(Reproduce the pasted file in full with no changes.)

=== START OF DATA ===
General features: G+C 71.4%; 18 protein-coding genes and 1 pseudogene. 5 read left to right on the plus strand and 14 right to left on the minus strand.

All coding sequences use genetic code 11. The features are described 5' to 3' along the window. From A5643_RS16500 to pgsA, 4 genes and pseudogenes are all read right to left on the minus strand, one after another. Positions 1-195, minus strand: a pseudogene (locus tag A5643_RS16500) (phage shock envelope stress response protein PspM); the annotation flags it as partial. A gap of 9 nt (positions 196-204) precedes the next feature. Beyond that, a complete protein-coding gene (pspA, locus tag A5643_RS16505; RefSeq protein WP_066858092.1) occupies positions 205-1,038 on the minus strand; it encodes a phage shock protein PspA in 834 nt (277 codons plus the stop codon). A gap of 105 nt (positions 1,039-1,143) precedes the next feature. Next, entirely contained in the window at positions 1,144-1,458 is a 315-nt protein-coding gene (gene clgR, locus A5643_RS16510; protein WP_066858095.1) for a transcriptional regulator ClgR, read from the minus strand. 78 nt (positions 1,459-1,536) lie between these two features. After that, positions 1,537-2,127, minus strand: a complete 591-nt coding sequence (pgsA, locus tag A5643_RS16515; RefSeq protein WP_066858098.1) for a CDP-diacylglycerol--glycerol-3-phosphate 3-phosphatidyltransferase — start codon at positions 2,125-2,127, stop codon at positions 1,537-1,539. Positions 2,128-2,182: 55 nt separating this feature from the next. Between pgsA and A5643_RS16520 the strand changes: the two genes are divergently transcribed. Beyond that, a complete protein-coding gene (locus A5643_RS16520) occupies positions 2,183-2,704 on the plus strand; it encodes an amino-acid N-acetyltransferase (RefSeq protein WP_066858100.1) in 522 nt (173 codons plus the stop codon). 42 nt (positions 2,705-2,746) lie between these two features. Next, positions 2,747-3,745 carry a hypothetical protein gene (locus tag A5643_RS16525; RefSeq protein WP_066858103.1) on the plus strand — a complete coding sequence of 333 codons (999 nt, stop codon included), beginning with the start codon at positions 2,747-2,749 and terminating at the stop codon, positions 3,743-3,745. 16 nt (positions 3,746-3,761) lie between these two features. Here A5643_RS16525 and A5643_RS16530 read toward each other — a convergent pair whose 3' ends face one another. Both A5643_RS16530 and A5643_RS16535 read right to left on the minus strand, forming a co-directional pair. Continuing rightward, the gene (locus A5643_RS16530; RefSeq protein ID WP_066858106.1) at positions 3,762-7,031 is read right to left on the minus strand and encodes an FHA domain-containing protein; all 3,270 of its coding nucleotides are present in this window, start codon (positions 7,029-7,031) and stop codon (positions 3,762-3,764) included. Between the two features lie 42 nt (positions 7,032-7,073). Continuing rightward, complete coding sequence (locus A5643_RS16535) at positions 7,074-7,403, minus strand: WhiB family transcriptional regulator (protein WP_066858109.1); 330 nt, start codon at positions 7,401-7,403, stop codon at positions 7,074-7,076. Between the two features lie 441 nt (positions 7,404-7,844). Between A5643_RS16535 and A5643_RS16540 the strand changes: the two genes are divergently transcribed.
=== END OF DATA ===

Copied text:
General features: G+C 71.4%; 18 protein-coding genes and 1 pseudogene. 5 read left to right on the plus strand and 14 right to left on the minus strand.

All coding sequences use genetic code 11. The features are described 5' to 3' along the window. From A5643_RS16500 to pgsA, 4 genes and pseudogenes are all read right to left on the minus strand, one after another. Positions 1-195, minus strand: a pseudogene (locus tag A5643_RS16500) (phage shock envelope stress response protein PspM); the annotation flags it as partial. A gap of 9 nt (positions 196-204) precedes the next feature. Beyond that, a complete protein-coding gene (pspA, locus tag A5643_RS16505; RefSeq protein WP_066858092.1) occupies positions 205-1,038 on the minus strand; it encodes a phage shock protein PspA in 834 nt (277 codons plus the stop codon). A gap of 105 nt (positions 1,039-1,143) precedes the next feature. Next, entirely contained in the window at positions 1,144-1,458 is a 315-nt protein-coding gene (gene clgR, locus A5643_RS16510; protein WP_066858095.1) for a transcriptional regulator ClgR, read from the minus strand. 78 nt (positions 1,459-1,536) lie between these two features. After that, positions 1,537-2,127, minus strand: a complete 591-nt coding sequence (pgsA, locus tag A5643_RS16515; RefSeq protein WP_066858098.1) for a CDP-diacylglycerol--glycerol-3-phosphate 3-phosphatidyltransferase — start codon at positions 2,125-2,127, stop codon at positions 1,537-1,539. Positions 2,128-2,182: 55 nt separating this feature from the next. Between pgsA and A5643_RS16520 the strand changes: the two genes are divergently transcribed. Beyond that, a complete protein-coding gene (locus A5643_RS16520) occupies positions 2,183-2,704 on the plus strand; it encodes an amino-acid N-acetyltransferase (RefSeq protein WP_066858100.1) in 522 nt (173 codons plus the stop codon). 42 nt (positions 2,705-2,746) lie between these two features. Next, positions 2,747-3,745 carry a hypothetical protein gene (locus tag A5643_RS16525; RefSeq protein WP_066858103.1) on the plus strand — a complete coding sequence of 333 codons (999 nt, stop codon included), beginning with the start codon at positions 2,747-2,749 and terminating at the stop codon, positions 3,743-3,745. 16 nt (positions 3,746-3,761) lie between these two features. Here A5643_RS16525 and A5643_RS16530 read toward each other — a convergent pair whose 3' ends face one another. Both A5643_RS16530 and A5643_RS16535 read right to left on the minus strand, forming a co-directional pair. Continuing rightward, the gene (locus A5643_RS16530; RefSeq protein ID WP_066858106.1) at positions 3,762-7,031 is read right to left on the minus strand and encodes an FHA domain-containing protein; all 3,270 of its coding nucleotides are present in this window, start codon (positions 7,029-7,031) and stop codon (positions 3,762-3,764) included. Between the two features lie 42 nt (positions 7,032-7,073). Continuing rightward, complete coding sequence (locus A5643_RS16535) at positions 7,074-7,403, minus strand: WhiB family transcriptional regulator (protein WP_066858109.1); 330 nt, start codon at positions 7,401-7,403, stop codon at positions 7,074-7,076. Between the two features lie 441 nt (positions 7,404-7,844). Between A5643_RS16535 and A5643_RS16540 the strand changes: the two genes are divergently transcribed.